Instead of believing the world should bend and bow to accommodate your needs, camp comes to teach that you are merely, wonderfully a small, but integral part of something far greater. You plug in to a schedule, a structure, a community that does not revolve around you. You give up much, but gain more in return. You’re better for it.
Together, we watch our children grow more confident, independent, adaptable with each passing day. They befriend people of all ages. They navigate the winding paths and the constant coexistence with increasing ease. They come home seeming older, longer somehow.
So we stay. We press on. Because creature comforts don’t hold a candle to true connection.
And then, at summer’s end, we return, re-enter. Adjusting our eyes to the peculiar landscape of the outside world. All looks different somehow, askew. But we are what’s most changed.
We came from a world undivided, without houses or private yards separating families…where our children floated freely among us, cared for communally. Now we trade our gritty dirt roads for smooth ones and realize sometimes, often, the meaningless ease of a paved life is unfulfilling. Where people angrily gesture over nonsense from the muted protection of their SUVs instead of extending gestures of kindness to the neighbor walking the path beside them.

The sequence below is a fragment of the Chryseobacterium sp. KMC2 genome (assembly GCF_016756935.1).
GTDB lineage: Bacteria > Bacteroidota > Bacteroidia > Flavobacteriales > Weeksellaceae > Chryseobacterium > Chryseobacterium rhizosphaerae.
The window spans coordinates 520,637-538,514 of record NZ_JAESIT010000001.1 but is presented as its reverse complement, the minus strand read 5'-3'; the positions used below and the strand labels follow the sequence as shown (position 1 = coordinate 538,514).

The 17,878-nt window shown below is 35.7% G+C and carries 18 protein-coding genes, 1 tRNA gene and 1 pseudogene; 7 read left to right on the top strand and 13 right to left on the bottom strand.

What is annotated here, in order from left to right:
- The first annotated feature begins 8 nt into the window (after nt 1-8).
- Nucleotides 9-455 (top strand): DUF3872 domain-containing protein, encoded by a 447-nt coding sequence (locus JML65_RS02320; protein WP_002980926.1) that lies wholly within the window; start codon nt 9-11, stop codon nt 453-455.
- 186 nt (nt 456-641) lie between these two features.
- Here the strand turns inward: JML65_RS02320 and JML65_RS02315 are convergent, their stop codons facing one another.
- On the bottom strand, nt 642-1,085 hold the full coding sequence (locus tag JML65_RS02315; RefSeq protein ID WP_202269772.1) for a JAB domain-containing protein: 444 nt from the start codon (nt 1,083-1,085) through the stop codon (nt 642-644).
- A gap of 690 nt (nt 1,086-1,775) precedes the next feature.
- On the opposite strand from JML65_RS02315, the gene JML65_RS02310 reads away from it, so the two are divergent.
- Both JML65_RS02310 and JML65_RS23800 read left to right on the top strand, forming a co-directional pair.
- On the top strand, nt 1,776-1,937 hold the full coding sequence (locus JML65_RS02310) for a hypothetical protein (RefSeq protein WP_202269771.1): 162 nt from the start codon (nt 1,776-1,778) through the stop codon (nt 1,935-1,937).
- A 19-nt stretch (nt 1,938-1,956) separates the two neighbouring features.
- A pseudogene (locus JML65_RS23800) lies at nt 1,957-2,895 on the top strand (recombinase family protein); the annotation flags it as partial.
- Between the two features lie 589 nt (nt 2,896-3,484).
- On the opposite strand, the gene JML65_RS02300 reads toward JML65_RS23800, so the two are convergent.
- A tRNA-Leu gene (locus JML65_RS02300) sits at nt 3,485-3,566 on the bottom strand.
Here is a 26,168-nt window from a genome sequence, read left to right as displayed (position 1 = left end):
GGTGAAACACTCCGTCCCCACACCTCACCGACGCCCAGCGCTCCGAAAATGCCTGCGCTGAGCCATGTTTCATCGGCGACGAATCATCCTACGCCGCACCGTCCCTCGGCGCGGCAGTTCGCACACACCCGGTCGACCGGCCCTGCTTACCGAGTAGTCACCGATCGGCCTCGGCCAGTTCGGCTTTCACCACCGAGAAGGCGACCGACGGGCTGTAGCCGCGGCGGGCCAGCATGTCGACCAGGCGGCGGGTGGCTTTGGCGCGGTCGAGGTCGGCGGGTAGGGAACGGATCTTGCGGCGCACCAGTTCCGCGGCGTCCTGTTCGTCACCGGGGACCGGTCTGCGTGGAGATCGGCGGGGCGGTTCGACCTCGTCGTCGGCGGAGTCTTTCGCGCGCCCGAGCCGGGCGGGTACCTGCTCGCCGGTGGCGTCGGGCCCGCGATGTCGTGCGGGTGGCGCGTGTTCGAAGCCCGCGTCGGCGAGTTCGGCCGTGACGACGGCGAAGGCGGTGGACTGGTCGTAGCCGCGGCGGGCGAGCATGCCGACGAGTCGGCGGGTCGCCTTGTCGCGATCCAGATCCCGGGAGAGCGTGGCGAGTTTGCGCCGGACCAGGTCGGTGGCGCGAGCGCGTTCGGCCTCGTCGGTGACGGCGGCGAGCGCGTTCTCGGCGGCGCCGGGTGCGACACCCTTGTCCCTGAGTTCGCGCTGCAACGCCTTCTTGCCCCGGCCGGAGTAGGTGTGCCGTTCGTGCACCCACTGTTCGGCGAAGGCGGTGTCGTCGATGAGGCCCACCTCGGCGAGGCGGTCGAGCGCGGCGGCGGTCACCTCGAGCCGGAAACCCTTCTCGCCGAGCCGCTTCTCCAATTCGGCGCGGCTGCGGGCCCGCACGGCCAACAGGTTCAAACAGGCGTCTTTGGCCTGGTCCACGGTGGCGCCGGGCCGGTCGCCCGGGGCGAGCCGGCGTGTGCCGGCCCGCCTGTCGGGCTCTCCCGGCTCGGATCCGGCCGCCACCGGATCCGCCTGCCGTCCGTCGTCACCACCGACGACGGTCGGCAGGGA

* * *
We just moved to a new town. The boys start new schools next week. I’m starting over. I forgot how hard that can be. To show up to a school function and not know a soul. To walk up to an ongoing conversation, interrupt, introduce. To assume these other women want to know me, that I have something to offer. I’ve never been good at that. For all my extrovert tendencies, I still struggle with beginnings.
I write these words from a quiet house on a rare night alone. The silence is deafening. I miss the chaos, the din of our everyday. I didn’t think I would. My bare feet plod along the carpeted hallways; I saunter into empty rooms and finger the smooth, undented pillows. I lie on my oldest boy’s bed and tap absently at my phone. I close my eyes and summon the clamor and clatter of the camp cafeteria, teeming with children. The ice cream truck’s jingle sings playfully in the distance during one of its last summer rounds, but there’s no one to greet it. I realize I don’t quite recognize myself anymore without my children near, without the noisy soundtrack of our overflowing lives.
Because (and here’s the dirty little secret, what makes me, me) I am happier with my hands full. Surrounded. Overstimulated. And although these writing days have drawn me in more than ever before, I still very much need and want to be with people, even many of them, and all at once.
So I stand…surrounded by heaps of laundry, preparing to wash away the last specks of camp dirt from our days, missing my village. From the laundry room, I can see through the screen door out to the backyard and beyond to the fence of neighbors we don’t yet know. But I’m comforted, hopeful. Because I’ve had it once, that village.
I know what can be.
This is the second in a series of posts about my time working at my alma mater overnight camp with my three young sons for five weeks this summer.